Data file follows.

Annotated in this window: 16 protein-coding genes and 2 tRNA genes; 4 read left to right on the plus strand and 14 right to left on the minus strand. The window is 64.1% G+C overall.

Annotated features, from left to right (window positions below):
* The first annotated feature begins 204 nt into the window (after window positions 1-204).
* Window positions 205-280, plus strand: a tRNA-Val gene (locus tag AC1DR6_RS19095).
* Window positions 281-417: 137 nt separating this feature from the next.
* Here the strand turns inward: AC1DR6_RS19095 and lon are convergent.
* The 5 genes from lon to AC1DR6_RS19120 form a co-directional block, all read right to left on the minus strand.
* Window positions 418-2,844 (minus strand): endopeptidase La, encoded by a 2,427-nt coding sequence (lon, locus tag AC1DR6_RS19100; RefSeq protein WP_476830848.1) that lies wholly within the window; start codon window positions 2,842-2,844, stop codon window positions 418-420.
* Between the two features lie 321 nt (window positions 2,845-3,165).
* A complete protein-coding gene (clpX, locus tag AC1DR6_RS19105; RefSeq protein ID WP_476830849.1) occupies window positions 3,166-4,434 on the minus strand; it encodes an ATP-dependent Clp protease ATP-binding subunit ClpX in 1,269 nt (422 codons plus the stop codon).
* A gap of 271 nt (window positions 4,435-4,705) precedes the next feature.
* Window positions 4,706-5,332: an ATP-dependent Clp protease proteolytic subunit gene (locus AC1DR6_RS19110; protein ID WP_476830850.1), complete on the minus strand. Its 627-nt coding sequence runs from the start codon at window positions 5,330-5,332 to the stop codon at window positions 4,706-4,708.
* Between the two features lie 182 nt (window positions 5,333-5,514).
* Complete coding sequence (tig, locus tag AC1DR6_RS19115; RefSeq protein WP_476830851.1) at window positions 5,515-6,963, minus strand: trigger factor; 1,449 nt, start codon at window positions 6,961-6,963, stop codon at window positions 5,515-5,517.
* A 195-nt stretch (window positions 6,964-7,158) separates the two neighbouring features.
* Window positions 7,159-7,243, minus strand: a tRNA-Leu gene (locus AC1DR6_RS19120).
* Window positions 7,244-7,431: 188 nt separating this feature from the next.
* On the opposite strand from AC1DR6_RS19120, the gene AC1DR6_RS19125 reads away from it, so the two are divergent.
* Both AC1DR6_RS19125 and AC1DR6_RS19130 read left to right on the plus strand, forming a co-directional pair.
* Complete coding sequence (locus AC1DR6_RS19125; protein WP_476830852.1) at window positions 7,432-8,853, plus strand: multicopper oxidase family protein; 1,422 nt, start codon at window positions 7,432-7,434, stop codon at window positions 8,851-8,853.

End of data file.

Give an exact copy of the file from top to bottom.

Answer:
Annotated in this window: 16 protein-coding genes and 2 tRNA genes; 4 read left to right on the plus strand and 14 right to left on the minus strand. The window is 64.1% G+C overall.

Annotated features, from left to right (window positions below):
* The first annotated feature begins 204 nt into the window (after window positions 1-204).
* Window positions 205-280, plus strand: a tRNA-Val gene (locus tag AC1DR6_RS19095).
* Window positions 281-417: 137 nt separating this feature from the next.
* Here the strand turns inward: AC1DR6_RS19095 and lon are convergent.
* The 5 genes from lon to AC1DR6_RS19120 form a co-directional block, all read right to left on the minus strand.
* Window positions 418-2,844 (minus strand): endopeptidase La, encoded by a 2,427-nt coding sequence (lon, locus tag AC1DR6_RS19100; RefSeq protein WP_476830848.1) that lies wholly within the window; start codon window positions 2,842-2,844, stop codon window positions 418-420.
* Between the two features lie 321 nt (window positions 2,845-3,165).
* A complete protein-coding gene (clpX, locus tag AC1DR6_RS19105; RefSeq protein ID WP_476830849.1) occupies window positions 3,166-4,434 on the minus strand; it encodes an ATP-dependent Clp protease ATP-binding subunit ClpX in 1,269 nt (422 codons plus the stop codon).
* A gap of 271 nt (window positions 4,435-4,705) precedes the next feature.
* Window positions 4,706-5,332: an ATP-dependent Clp protease proteolytic subunit gene (locus AC1DR6_RS19110; protein ID WP_476830850.1), complete on the minus strand. Its 627-nt coding sequence runs from the start codon at window positions 5,330-5,332 to the stop codon at window positions 4,706-4,708.
* Between the two features lie 182 nt (window positions 5,333-5,514).
* Complete coding sequence (tig, locus tag AC1DR6_RS19115; RefSeq protein WP_476830851.1) at window positions 5,515-6,963, minus strand: trigger factor; 1,449 nt, start codon at window positions 6,961-6,963, stop codon at window positions 5,515-5,517.
* A 195-nt stretch (window positions 6,964-7,158) separates the two neighbouring features.
* Window positions 7,159-7,243, minus strand: a tRNA-Leu gene (locus AC1DR6_RS19120).
* Window positions 7,244-7,431: 188 nt separating this feature from the next.
* On the opposite strand from AC1DR6_RS19120, the gene AC1DR6_RS19125 reads away from it, so the two are divergent.
* Both AC1DR6_RS19125 and AC1DR6_RS19130 read left to right on the plus strand, forming a co-directional pair.
* Complete coding sequence (locus AC1DR6_RS19125; protein WP_476830852.1) at window positions 7,432-8,853, plus strand: multicopper oxidase family protein; 1,422 nt, start codon at window positions 7,432-7,434, stop codon at window positions 8,851-8,853.